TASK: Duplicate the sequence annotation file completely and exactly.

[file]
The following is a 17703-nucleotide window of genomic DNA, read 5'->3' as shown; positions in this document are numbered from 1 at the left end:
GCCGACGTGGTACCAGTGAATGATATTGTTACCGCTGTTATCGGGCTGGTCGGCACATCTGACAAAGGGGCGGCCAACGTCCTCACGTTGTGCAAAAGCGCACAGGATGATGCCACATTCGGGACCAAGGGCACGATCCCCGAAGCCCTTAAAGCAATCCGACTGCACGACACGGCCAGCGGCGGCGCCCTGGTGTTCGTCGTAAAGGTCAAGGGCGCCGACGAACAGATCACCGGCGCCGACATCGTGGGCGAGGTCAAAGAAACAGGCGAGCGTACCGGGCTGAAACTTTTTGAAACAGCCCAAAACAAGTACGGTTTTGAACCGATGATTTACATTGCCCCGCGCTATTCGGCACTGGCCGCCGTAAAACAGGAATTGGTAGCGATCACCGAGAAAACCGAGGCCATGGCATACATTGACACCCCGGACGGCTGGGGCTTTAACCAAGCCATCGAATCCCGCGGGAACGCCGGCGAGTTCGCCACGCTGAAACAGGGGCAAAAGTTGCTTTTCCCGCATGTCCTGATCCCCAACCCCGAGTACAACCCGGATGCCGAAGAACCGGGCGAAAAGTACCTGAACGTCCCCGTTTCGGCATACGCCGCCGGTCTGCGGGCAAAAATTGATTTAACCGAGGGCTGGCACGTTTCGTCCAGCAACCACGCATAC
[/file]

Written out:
The following is a 17703-nucleotide window of genomic DNA, read 5'->3' as shown; positions in this document are numbered from 1 at the left end:
GCCGACGTGGTACCAGTGAATGATATTGTTACCGCTGTTATCGGGCTGGTCGGCACATCTGACAAAGGGGCGGCCAACGTCCTCACGTTGTGCAAAAGCGCACAGGATGATGCCACATTCGGGACCAAGGGCACGATCCCCGAAGCCCTTAAAGCAATCCGACTGCACGACACGGCCAGCGGCGGCGCCCTGGTGTTCGTCGTAAAGGTCAAGGGCGCCGACGAACAGATCACCGGCGCCGACATCGTGGGCGAGGTCAAAGAAACAGGCGAGCGTACCGGGCTGAAACTTTTTGAAACAGCCCAAAACAAGTACGGTTTTGAACCGATGATTTACATTGCCCCGCGCTATTCGGCACTGGCCGCCGTAAAACAGGAATTGGTAGCGATCACCGAGAAAACCGAGGCCATGGCATACATTGACACCCCGGACGGCTGGGGCTTTAACCAAGCCATCGAATCCCGCGGGAACGCCGGCGAGTTCGCCACGCTGAAACAGGGGCAAAAGTTGCTTTTCCCGCATGTCCTGATCCCCAACCCCGAGTACAACCCGGATGCCGAAGAACCGGGCGAAAAGTACCTGAACGTCCCCGTTTCGGCATACGCCGCCGGTCTGCGGGCAAAAATTGATTTAACCGAGGGCTGGCACGTTTCGTCCAGCAACCACGCATAC